Mission and Purpose
The Keystone Center was founded in 1975 by Robert W. Craig and is a non-profit organization who's headquarters are in Keystone, Colorado with other offices in Denver and Washington, DC. The main purpose of the Keystone Center is to seek ways to solve our society's most demanding environment, energy and public health problems. The Center looks to bring together today's public, private and civic sector leaders to address these issues and also to equip the next generation with knowledge and the social skills required to effectively take on questions they will face in the future.
The Keystone Center specializes in helping community, government, and business leaders acquire the scientific, social, economic, and political information they need to make sound decisions. More specifically, The Keystone Center helps the public, private, and civic sectors use scientific knowledge and state-of-the-art consensus-building in the areas of environmental, health, and energy policy. We accomplish this through independent facilitation and mediation services on a range of significant policy issues. http://keystone.org/files/file/about/Statement_of_Independence.pdf.
The Center for Science and Public Policy is one of two Centers that Keystone contains. This center has been aiding public, private, and civic-sector leaders solve difficult issues and achieve quality public policy since 1975. Center for Science and Public Policy relies on their independence, commitment to ample science, and skills in designing and leading consensus-building procedures to create new partnerships, diminish conflict and create policy agreements. Energy, Environment and Health and Social Policy are the three areas of policy this center specializes in. The center works on a range of issues on energy, which include; climate change and clean energy; electricity generation and markets; energy infrastructure; energy planning; renewable energy and energy efficiency; and transportation. In addition to individually-funded projects, the Keystone Center hosts the Keystone Energy Board. This board is a long standing forum for representatives across the energy spectrum to learn about and debate on energy issues most citizens' face today. Each of the meetings brings together experts and knowledgeable leaders in the field and showcases confidential deliberation that usually lead to new Keystone Dialogues and membership into this board is by invitation only.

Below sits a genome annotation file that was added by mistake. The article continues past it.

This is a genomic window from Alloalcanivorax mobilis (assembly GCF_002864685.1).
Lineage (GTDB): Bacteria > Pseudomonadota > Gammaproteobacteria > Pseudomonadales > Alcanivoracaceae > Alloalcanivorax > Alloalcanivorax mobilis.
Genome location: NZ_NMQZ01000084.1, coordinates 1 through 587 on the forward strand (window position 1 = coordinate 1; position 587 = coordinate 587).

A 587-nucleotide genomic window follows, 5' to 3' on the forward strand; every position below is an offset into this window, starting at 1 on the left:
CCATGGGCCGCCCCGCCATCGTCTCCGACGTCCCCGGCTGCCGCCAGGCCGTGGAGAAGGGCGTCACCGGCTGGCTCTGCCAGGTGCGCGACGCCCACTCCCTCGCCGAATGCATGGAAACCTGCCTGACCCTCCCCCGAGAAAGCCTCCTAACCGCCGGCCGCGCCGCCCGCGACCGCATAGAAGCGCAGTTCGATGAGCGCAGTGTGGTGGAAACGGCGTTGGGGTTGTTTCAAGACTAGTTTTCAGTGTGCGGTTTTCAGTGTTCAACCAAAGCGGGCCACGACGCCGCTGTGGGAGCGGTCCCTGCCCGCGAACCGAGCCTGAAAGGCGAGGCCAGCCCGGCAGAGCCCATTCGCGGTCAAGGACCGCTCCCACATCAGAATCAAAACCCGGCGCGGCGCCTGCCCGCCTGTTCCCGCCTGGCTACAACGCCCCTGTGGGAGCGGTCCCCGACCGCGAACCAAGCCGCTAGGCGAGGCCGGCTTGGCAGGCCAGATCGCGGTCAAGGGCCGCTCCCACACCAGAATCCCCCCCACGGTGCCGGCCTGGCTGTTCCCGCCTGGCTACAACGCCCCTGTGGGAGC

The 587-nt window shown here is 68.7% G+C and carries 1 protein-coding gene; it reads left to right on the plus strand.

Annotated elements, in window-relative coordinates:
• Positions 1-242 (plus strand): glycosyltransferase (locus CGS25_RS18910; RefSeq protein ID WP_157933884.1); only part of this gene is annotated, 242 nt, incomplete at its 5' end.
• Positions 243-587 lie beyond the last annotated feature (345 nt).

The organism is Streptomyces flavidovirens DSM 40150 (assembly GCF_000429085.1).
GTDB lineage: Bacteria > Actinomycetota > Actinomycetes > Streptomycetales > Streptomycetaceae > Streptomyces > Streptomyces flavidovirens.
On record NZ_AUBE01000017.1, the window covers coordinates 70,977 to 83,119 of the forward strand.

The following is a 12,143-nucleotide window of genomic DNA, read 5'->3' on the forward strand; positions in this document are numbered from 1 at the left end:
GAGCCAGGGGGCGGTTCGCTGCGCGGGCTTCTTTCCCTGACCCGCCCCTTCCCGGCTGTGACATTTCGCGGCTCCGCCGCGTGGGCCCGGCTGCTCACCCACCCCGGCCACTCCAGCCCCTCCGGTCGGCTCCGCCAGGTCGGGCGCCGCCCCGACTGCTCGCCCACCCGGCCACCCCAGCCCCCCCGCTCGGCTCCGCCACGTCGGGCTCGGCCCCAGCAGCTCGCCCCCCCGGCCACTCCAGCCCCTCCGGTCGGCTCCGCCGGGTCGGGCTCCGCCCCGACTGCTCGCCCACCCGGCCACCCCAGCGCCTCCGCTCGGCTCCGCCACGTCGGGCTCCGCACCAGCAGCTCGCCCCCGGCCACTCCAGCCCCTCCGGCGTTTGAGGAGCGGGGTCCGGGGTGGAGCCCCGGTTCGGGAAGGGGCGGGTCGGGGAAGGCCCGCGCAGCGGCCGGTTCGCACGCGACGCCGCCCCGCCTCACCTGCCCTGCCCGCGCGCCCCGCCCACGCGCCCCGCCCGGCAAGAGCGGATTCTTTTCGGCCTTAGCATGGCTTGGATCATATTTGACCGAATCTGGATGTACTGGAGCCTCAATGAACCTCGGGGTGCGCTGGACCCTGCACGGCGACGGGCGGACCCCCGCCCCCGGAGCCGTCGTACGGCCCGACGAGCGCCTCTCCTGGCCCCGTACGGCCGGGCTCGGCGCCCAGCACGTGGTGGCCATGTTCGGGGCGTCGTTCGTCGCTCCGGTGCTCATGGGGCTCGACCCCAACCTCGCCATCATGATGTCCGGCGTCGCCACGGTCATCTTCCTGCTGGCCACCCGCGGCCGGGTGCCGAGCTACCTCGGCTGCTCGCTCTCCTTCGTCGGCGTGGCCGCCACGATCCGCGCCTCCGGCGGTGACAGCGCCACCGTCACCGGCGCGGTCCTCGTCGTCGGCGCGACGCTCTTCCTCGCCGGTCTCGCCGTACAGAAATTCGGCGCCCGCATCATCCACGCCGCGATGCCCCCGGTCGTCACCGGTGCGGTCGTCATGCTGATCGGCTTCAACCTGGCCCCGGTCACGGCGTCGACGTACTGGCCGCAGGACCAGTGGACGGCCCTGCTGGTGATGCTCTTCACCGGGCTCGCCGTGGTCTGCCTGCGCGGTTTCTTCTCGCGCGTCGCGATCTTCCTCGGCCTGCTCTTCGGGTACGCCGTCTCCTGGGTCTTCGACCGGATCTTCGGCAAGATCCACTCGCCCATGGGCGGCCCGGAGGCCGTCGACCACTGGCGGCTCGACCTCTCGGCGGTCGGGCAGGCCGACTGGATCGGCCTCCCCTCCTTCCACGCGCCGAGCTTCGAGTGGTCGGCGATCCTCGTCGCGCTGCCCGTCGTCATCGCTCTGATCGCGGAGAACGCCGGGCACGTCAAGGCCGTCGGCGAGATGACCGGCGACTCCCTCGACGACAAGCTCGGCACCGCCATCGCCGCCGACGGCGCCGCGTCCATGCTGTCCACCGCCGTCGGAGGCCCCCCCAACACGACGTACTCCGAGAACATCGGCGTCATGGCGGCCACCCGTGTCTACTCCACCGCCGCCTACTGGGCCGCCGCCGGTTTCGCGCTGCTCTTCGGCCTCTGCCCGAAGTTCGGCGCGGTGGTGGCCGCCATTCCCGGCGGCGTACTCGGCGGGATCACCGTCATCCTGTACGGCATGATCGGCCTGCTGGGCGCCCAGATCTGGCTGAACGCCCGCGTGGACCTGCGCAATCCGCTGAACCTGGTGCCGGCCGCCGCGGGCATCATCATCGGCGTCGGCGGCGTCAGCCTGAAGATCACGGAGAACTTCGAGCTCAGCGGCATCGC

Environment is the Keystone Center's second area of policy, which can range from local to international; from two parties with a single issue to complex deliberation involving multiple parties over multiple issues. In each of these cases the center uses its neutral and independent facilitation in helping people solve issues and make knowledgeable decisions. They serve as a trusted bridge between those with a wide range of perspectives on a large array of environmental policy, legislative, and regulatory questions, including: collaborative resource management; ecosystem and watershed management; natural resource protection; water quality and quantity issues; sustainable agriculture; green marketing; transportation; climate change; restoration and remediation; and resource extraction and use (mining, forestry, and sustainable development).
The third area is Health and Social Policy where the center works with a wide range of stakeholders to create consensus solutions to intricate health and social policy challenges. They design, amass and facilitate nation policy dialogues, stakeholder advisory boards, fact-finding, and peer-exchange forums, public-input processes, coalition-building processes, conflict assessments, and training workshops. A short list of client organizations includes: the U.S. Food and Drug Administration, the Centers for Disease and Control and Prevention, the Asian Development Bank, the U.S. Environmental Protection Agency, the U.S. Department of Health and Human Services, the Richard Lounsbery Foundation, DuPont, and the Bill and Melinda Gates Foundation. The Keystone Center also works on policy problems in the areas of: medicine; health care; food and nutrition; workplace safety and health; environmental health; and chronic and infectious diseases.
Center for Education is the second part of the Keystone Center. At this center, they work with students, teachers, and communities to stimulate critical thinking through physical touch and scientific questioning. The center is committed to increasing awareness and understanding of the real world and to provide students of all ages and abilities with the best skills needed to investigate and solve problems.
Specializations and Activities